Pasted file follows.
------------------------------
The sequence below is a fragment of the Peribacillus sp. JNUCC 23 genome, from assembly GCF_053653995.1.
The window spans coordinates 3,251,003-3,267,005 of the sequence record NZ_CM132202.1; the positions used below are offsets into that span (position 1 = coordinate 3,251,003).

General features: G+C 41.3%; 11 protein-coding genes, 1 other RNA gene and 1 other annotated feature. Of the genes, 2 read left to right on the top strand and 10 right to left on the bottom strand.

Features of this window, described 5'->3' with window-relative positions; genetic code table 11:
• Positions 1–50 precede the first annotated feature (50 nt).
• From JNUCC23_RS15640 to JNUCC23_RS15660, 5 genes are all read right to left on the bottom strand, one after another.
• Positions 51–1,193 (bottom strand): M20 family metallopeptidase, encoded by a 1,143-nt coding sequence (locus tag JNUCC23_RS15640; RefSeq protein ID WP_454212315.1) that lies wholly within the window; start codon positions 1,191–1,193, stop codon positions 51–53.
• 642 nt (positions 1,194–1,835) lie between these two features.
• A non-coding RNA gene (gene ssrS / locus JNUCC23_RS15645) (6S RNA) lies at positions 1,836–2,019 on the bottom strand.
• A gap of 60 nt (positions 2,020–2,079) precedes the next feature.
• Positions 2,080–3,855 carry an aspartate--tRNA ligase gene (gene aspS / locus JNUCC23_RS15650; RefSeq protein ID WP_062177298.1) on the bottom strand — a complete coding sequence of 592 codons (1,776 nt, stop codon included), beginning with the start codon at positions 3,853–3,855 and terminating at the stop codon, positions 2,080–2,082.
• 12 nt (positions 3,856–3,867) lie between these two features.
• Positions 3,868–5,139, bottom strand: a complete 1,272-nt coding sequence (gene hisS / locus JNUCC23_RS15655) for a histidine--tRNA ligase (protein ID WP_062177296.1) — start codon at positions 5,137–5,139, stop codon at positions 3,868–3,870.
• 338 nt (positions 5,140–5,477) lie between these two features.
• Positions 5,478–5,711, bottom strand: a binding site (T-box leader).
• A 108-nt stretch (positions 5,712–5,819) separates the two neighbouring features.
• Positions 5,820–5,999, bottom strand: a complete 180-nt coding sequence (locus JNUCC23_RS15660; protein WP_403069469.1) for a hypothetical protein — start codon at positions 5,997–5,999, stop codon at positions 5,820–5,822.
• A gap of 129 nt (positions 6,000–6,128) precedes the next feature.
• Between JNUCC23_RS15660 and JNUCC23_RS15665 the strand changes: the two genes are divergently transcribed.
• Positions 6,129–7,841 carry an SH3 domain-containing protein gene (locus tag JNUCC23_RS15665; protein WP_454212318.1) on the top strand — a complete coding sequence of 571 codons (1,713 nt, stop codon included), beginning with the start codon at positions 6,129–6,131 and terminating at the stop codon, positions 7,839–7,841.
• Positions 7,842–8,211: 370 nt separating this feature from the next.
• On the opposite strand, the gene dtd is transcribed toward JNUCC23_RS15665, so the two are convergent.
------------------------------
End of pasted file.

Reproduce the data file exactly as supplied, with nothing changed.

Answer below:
The sequence below is a fragment of the Peribacillus sp. JNUCC 23 genome, from assembly GCF_053653995.1.
The window spans coordinates 3,251,003-3,267,005 of the sequence record NZ_CM132202.1; the positions used below are offsets into that span (position 1 = coordinate 3,251,003).

General features: G+C 41.3%; 11 protein-coding genes, 1 other RNA gene and 1 other annotated feature. Of the genes, 2 read left to right on the top strand and 10 right to left on the bottom strand.

Features of this window, described 5'->3' with window-relative positions; genetic code table 11:
• Positions 1–50 precede the first annotated feature (50 nt).
• From JNUCC23_RS15640 to JNUCC23_RS15660, 5 genes are all read right to left on the bottom strand, one after another.
• Positions 51–1,193 (bottom strand): M20 family metallopeptidase, encoded by a 1,143-nt coding sequence (locus tag JNUCC23_RS15640; RefSeq protein ID WP_454212315.1) that lies wholly within the window; start codon positions 1,191–1,193, stop codon positions 51–53.
• 642 nt (positions 1,194–1,835) lie between these two features.
• A non-coding RNA gene (gene ssrS / locus JNUCC23_RS15645) (6S RNA) lies at positions 1,836–2,019 on the bottom strand.
• A gap of 60 nt (positions 2,020–2,079) precedes the next feature.
• Positions 2,080–3,855 carry an aspartate--tRNA ligase gene (gene aspS / locus JNUCC23_RS15650; RefSeq protein ID WP_062177298.1) on the bottom strand — a complete coding sequence of 592 codons (1,776 nt, stop codon included), beginning with the start codon at positions 3,853–3,855 and terminating at the stop codon, positions 2,080–2,082.
• 12 nt (positions 3,856–3,867) lie between these two features.
• Positions 3,868–5,139, bottom strand: a complete 1,272-nt coding sequence (gene hisS / locus JNUCC23_RS15655) for a histidine--tRNA ligase (protein ID WP_062177296.1) — start codon at positions 5,137–5,139, stop codon at positions 3,868–3,870.
• 338 nt (positions 5,140–5,477) lie between these two features.
• Positions 5,478–5,711, bottom strand: a binding site (T-box leader).
• A 108-nt stretch (positions 5,712–5,819) separates the two neighbouring features.
• Positions 5,820–5,999, bottom strand: a complete 180-nt coding sequence (locus JNUCC23_RS15660; protein WP_403069469.1) for a hypothetical protein — start codon at positions 5,997–5,999, stop codon at positions 5,820–5,822.
• A gap of 129 nt (positions 6,000–6,128) precedes the next feature.
• Between JNUCC23_RS15660 and JNUCC23_RS15665 the strand changes: the two genes are divergently transcribed.
• Positions 6,129–7,841 carry an SH3 domain-containing protein gene (locus tag JNUCC23_RS15665; protein WP_454212318.1) on the top strand — a complete coding sequence of 571 codons (1,713 nt, stop codon included), beginning with the start codon at positions 6,129–6,131 and terminating at the stop codon, positions 7,839–7,841.
• Positions 7,842–8,211: 370 nt separating this feature from the next.
• On the opposite strand, the gene dtd is transcribed toward JNUCC23_RS15665, so the two are convergent.